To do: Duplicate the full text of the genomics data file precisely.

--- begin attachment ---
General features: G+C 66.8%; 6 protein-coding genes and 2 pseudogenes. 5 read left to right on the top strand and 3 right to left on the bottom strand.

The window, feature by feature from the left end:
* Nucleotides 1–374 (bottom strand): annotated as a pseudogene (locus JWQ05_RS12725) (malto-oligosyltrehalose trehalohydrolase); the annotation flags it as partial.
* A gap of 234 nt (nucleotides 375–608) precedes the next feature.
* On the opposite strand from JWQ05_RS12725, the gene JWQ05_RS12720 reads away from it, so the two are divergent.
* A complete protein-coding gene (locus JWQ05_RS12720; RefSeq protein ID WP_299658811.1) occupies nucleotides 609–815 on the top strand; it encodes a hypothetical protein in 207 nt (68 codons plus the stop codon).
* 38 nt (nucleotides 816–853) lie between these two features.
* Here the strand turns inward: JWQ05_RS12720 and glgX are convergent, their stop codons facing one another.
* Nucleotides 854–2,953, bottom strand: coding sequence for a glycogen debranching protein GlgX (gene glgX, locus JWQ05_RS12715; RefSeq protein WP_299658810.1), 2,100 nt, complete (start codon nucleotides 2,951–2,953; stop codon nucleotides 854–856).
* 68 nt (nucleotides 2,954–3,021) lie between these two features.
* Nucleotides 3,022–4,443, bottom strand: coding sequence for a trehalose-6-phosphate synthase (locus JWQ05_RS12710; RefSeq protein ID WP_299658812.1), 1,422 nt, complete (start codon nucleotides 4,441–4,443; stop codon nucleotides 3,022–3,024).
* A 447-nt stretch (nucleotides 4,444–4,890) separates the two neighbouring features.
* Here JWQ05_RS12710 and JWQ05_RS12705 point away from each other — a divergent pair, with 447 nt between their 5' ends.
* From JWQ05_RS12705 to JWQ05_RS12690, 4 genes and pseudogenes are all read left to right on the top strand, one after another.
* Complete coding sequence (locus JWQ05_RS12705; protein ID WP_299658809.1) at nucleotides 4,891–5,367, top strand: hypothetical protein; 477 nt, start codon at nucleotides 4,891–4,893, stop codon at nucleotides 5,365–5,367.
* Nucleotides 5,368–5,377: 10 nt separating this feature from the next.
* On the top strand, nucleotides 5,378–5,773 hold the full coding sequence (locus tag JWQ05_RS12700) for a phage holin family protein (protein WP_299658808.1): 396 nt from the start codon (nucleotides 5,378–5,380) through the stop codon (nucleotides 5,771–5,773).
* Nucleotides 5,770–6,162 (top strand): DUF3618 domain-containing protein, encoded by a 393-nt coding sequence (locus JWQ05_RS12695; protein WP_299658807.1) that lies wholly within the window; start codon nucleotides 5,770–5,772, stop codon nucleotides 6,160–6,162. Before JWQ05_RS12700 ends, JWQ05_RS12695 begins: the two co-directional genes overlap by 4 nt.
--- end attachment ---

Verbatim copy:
General features: G+C 66.8%; 6 protein-coding genes and 2 pseudogenes. 5 read left to right on the top strand and 3 right to left on the bottom strand.

The window, feature by feature from the left end:
* Nucleotides 1–374 (bottom strand): annotated as a pseudogene (locus JWQ05_RS12725) (malto-oligosyltrehalose trehalohydrolase); the annotation flags it as partial.
* A gap of 234 nt (nucleotides 375–608) precedes the next feature.
* On the opposite strand from JWQ05_RS12725, the gene JWQ05_RS12720 reads away from it, so the two are divergent.
* A complete protein-coding gene (locus JWQ05_RS12720; RefSeq protein ID WP_299658811.1) occupies nucleotides 609–815 on the top strand; it encodes a hypothetical protein in 207 nt (68 codons plus the stop codon).
* 38 nt (nucleotides 816–853) lie between these two features.
* Here the strand turns inward: JWQ05_RS12720 and glgX are convergent, their stop codons facing one another.
* Nucleotides 854–2,953, bottom strand: coding sequence for a glycogen debranching protein GlgX (gene glgX, locus JWQ05_RS12715; RefSeq protein WP_299658810.1), 2,100 nt, complete (start codon nucleotides 2,951–2,953; stop codon nucleotides 854–856).
* 68 nt (nucleotides 2,954–3,021) lie between these two features.
* Nucleotides 3,022–4,443, bottom strand: coding sequence for a trehalose-6-phosphate synthase (locus JWQ05_RS12710; RefSeq protein ID WP_299658812.1), 1,422 nt, complete (start codon nucleotides 4,441–4,443; stop codon nucleotides 3,022–3,024).
* A 447-nt stretch (nucleotides 4,444–4,890) separates the two neighbouring features.
* Here JWQ05_RS12710 and JWQ05_RS12705 point away from each other — a divergent pair, with 447 nt between their 5' ends.
* From JWQ05_RS12705 to JWQ05_RS12690, 4 genes and pseudogenes are all read left to right on the top strand, one after another.
* Complete coding sequence (locus JWQ05_RS12705; protein ID WP_299658809.1) at nucleotides 4,891–5,367, top strand: hypothetical protein; 477 nt, start codon at nucleotides 4,891–4,893, stop codon at nucleotides 5,365–5,367.
* Nucleotides 5,368–5,377: 10 nt separating this feature from the next.
* On the top strand, nucleotides 5,378–5,773 hold the full coding sequence (locus tag JWQ05_RS12700) for a phage holin family protein (protein WP_299658808.1): 396 nt from the start codon (nucleotides 5,378–5,380) through the stop codon (nucleotides 5,771–5,773).
* Nucleotides 5,770–6,162 (top strand): DUF3618 domain-containing protein, encoded by a 393-nt coding sequence (locus JWQ05_RS12695; protein WP_299658807.1) that lies wholly within the window; start codon nucleotides 5,770–5,772, stop codon nucleotides 6,160–6,162. Before JWQ05_RS12700 ends, JWQ05_RS12695 begins: the two co-directional genes overlap by 4 nt.